Here is one way to solve our federal budget deficit. Remember that old saying, "Don't nickel-and-dime me?" The inference was that nickels and dimes are peanuts in the big picture.
However, coinage is quite meaningful when considering all of the daily transactions in retail establishments. May I suggest that the U.S. government begin to implement a round-up strategy in which any "change" in the form of coins be converted into a tax? In that way, there will be huge savings at the retail level as coins would no longer be necessary, consumers won't have to cart around coins in their pockets and the rising value of copper and nickel will allow the government to recoup spending on these metals that can better be used in the private sector.
Inflation has made the value of a penny minuscule, as is the value of a nickel. To protect a high tax on low-cost transactions, I suggest that people buy more than one of something that sells for less than a dollar. Or the tax on any transactions under $5 could be waived.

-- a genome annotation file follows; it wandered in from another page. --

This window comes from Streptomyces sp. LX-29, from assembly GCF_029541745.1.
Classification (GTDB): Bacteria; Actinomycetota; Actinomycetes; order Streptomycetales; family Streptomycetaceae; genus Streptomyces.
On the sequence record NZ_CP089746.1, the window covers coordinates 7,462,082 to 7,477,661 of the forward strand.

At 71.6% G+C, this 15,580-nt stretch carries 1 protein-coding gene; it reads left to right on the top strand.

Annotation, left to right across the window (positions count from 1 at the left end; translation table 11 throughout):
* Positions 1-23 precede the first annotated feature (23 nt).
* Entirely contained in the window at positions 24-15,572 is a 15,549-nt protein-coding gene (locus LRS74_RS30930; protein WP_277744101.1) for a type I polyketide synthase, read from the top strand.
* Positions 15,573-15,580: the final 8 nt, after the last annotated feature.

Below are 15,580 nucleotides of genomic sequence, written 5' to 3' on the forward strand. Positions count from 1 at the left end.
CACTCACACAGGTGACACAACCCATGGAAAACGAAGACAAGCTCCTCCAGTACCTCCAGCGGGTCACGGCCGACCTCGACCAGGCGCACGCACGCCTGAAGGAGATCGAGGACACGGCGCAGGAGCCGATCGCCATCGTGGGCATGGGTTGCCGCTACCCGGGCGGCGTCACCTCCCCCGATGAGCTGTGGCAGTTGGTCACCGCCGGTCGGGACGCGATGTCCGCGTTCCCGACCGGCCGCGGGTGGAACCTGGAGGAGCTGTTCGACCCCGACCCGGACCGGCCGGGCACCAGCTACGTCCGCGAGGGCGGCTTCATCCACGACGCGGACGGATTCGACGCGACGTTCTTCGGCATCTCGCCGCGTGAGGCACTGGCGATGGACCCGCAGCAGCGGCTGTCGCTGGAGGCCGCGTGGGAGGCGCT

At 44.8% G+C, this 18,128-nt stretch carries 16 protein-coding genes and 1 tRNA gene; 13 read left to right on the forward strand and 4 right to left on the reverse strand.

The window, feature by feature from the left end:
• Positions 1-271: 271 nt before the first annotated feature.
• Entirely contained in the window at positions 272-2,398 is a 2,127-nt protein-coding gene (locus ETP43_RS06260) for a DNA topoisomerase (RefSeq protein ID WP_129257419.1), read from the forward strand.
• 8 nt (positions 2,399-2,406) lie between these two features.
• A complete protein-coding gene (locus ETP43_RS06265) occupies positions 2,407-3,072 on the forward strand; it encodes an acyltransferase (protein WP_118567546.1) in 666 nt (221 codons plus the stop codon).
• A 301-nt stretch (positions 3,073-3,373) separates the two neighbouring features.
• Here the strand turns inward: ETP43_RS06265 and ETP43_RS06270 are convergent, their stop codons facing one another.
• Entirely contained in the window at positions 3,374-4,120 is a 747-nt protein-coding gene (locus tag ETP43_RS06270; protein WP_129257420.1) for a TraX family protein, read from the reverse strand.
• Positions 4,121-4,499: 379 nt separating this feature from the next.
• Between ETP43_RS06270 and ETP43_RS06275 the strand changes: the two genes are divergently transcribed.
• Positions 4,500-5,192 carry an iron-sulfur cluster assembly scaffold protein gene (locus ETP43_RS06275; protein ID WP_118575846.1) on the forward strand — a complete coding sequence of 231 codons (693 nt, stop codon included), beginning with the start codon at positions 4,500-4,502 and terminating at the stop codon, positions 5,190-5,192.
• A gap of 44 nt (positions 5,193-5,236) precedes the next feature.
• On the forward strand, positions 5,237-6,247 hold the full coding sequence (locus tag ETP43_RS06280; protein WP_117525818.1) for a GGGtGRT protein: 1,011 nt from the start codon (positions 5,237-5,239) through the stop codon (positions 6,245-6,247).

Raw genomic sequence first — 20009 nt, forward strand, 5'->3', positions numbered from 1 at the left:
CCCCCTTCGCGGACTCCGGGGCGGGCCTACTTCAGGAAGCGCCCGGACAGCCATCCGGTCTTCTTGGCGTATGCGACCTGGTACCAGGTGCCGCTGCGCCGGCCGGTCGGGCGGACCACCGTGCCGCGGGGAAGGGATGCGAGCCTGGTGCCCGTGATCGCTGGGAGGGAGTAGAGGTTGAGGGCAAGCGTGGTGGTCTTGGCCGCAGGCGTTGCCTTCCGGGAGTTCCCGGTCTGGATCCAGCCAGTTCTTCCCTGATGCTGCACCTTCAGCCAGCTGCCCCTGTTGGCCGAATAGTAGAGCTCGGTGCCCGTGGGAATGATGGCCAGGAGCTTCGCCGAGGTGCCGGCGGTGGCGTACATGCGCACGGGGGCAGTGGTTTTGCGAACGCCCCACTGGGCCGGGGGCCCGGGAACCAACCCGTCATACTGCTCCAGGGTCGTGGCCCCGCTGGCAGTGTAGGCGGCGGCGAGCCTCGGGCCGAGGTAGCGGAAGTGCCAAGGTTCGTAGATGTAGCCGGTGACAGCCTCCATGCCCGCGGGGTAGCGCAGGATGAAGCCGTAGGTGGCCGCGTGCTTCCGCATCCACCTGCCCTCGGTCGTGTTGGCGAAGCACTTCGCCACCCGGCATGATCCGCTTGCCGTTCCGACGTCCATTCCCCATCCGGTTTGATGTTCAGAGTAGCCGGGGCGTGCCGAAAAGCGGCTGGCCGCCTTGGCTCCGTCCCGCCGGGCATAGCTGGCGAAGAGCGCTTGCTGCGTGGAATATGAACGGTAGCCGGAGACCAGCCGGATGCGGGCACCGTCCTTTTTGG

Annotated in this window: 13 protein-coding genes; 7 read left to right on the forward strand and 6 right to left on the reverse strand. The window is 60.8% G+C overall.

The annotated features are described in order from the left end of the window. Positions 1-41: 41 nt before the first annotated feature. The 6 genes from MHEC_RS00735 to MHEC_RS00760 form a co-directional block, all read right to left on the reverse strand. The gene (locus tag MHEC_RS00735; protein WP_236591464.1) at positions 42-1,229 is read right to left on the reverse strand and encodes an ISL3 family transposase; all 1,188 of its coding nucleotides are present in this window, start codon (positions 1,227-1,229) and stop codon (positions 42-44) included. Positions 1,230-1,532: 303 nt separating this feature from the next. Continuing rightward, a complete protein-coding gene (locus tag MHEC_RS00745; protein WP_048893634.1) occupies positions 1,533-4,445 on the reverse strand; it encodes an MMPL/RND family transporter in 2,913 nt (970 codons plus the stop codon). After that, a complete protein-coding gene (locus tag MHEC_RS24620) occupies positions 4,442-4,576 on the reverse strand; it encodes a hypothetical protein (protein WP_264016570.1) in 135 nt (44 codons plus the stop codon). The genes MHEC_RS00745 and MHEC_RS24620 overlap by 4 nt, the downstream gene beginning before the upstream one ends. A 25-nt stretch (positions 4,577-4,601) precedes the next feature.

This is an easy tax to collect, not as burdensome as some suggested tax increases, and it can add up to a bundle. Since 45 percent of people in the U.S. don't pay federal income taxes, maybe this "nickel-and-dime" tax would be fairer to us all and keep the federal government from declaring bankruptcy.
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Thomas E. Nugent
Hilton Head Island